Interview with the Financial Times
Exclusive interview with our General Manager Andrew Azzopardi for the Financial Times printed 21st November 2015

How to get the best out of the bottle when you are all at sea



By Simon Greaves (Financial Times)

November 21, 2015 6:01 am

In the becalmed heat off Torbay this summer French skippers in the Solitaire du Figaro used a race radio channel to tease British rivals about their wines. Eventually the conversation on the radio waves turned to more serious matters — how to store wine on board boats.

  The ensuing debate reflects challenges that have been faced by those responsible for buying provisions for crew and guests ever since the fruits of viticulture were first spread around the world by early traders and colonialists.

  Then, as now, the advice is to select a dimly lit cabin’s locker and avoid the damp corners of bilges. Because vibration can disturb sediment in older wines, often the best spot is midships, where there is less movement, and low down at a boat’s central pivot point.

 Unfortunately the best spot is often unavailable. “With restricted accommodation, many clients, who may have 500 to 1,000 bottles on board, look at the last unutilised space for securing and storing wines,” says Andrew Azzopardi, general manager of Malta-based merchants, No 12, adding that this often means choosing locations that are particularly unsuitable.

 He explains that wines can age or “move forward” faster at sea because of the movement and engine vibration, possibly causing change at a molecular level, disrupting the tannins and affecting the structure of the wine. “It’s difficult to pinpoint exactly what happens but we know that heat and the quality of air conditioning are important because when wines are tasted after storing in different areas they can taste quite different. Something is changing the quality of the wine,” he says, adding: “At sea, the roll and vibration, the extra heat and humidity can affect wines, especially the heat that is generated within the vessel itself.”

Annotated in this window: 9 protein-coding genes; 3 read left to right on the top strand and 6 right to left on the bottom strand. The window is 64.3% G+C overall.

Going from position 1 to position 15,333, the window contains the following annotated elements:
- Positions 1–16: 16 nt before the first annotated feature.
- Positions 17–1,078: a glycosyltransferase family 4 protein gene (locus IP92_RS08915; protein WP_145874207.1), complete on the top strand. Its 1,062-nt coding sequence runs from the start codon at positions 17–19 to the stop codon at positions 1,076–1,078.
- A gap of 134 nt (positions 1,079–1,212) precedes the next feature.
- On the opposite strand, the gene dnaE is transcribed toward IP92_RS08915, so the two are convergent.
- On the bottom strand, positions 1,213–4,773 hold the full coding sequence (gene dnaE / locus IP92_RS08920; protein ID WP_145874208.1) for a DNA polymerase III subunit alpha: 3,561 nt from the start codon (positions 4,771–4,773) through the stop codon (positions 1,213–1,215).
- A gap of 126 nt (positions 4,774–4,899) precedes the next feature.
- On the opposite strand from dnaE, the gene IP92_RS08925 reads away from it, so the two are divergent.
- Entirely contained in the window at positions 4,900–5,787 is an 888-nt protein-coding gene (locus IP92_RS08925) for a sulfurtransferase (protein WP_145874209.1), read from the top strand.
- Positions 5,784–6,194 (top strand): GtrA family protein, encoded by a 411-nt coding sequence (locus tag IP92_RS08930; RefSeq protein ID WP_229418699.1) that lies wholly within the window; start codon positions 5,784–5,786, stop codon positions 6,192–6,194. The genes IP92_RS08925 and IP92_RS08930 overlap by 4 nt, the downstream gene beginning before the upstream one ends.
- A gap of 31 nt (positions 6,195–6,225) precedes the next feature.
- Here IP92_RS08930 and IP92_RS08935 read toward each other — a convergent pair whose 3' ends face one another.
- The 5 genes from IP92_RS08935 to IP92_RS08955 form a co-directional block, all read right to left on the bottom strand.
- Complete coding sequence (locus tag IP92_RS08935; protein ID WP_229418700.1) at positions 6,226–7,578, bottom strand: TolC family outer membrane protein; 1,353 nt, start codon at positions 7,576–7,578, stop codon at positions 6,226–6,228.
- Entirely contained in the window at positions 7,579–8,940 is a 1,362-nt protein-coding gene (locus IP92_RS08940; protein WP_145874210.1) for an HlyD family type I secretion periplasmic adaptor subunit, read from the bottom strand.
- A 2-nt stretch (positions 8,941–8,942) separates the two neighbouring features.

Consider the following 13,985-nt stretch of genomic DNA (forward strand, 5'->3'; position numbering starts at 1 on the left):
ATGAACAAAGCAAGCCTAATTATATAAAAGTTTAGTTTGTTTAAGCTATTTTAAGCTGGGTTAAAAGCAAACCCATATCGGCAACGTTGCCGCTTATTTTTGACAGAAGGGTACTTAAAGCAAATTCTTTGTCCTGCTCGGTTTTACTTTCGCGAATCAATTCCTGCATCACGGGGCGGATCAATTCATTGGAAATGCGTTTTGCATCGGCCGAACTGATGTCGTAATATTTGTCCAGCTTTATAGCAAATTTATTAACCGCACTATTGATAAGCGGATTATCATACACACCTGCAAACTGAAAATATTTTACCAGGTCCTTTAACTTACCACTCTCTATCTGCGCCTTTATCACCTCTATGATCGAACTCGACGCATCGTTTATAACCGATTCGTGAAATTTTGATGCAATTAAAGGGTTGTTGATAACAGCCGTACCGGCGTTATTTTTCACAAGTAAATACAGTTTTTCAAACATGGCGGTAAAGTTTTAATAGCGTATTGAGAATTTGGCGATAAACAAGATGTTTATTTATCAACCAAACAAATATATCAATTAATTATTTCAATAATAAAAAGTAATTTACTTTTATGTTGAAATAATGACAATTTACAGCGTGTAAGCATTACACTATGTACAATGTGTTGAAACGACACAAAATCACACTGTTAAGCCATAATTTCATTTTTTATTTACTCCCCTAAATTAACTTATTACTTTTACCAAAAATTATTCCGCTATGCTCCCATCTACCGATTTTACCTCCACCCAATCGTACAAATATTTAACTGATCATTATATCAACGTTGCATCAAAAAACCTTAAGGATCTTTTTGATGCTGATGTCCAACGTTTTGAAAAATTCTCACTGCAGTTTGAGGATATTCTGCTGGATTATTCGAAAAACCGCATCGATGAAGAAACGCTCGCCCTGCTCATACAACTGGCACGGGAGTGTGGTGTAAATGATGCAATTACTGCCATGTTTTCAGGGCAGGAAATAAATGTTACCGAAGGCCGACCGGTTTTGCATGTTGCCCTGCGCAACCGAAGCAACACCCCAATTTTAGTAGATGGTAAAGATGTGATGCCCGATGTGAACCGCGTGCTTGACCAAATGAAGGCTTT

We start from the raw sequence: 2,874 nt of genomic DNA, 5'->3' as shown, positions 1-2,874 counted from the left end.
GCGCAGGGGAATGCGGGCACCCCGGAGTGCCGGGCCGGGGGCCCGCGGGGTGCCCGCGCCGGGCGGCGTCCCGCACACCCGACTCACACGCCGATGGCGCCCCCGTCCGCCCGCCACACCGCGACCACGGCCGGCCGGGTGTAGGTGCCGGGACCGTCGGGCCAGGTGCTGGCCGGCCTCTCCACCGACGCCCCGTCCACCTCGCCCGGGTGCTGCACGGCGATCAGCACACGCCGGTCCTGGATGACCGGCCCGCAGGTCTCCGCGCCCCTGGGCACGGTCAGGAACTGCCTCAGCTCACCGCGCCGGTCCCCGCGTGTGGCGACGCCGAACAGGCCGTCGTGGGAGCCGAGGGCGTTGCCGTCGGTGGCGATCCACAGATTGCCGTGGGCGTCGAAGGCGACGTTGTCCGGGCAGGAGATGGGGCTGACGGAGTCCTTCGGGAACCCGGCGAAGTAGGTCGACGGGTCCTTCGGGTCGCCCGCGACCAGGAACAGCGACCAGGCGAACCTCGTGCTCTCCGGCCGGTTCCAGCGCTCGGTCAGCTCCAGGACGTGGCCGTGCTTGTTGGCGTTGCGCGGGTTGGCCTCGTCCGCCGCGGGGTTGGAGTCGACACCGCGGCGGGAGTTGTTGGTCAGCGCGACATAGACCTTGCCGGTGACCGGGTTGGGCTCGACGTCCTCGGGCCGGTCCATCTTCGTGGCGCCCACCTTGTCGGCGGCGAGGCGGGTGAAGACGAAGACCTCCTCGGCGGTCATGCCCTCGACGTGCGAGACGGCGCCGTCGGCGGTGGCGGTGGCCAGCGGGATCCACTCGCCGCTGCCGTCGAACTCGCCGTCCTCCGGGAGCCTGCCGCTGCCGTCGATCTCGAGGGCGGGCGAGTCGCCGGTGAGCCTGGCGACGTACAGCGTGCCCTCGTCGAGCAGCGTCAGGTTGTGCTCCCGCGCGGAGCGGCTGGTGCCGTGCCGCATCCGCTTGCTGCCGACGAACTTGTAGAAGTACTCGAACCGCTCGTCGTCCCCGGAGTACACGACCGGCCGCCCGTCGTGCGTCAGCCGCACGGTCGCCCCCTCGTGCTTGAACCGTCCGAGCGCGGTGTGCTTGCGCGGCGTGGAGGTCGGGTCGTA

A specialised wine fridge is the best long-term solution and merchants suggest keeping stocks fresh by holding wines for the shortest possible time. The fridges themselves are sometimes on gimbals — pivoted supports, which minimise movement.

 No 12 has just delivered one of these “floating cellars” with a capacity for 500 bottles that will be fitted under the stairs of a yacht and has recently taken an order from another client requiring a dedicated room to store 1,500 bottles on board a superyacht of over 40m.

 Meanwhile, crew training is advancing. Enjoy Discovering Wines, is one of several wine education companies, offering courses in the off-season specifically aimed at superyacht crews.

 For the less equipped boat owner, however, there is always the tried and tested method of keeping wines chilled — simply tie a halyard around the neck of the bottles and trawl them in the sea behind the stern.



Financial Times Andrew Azzopardi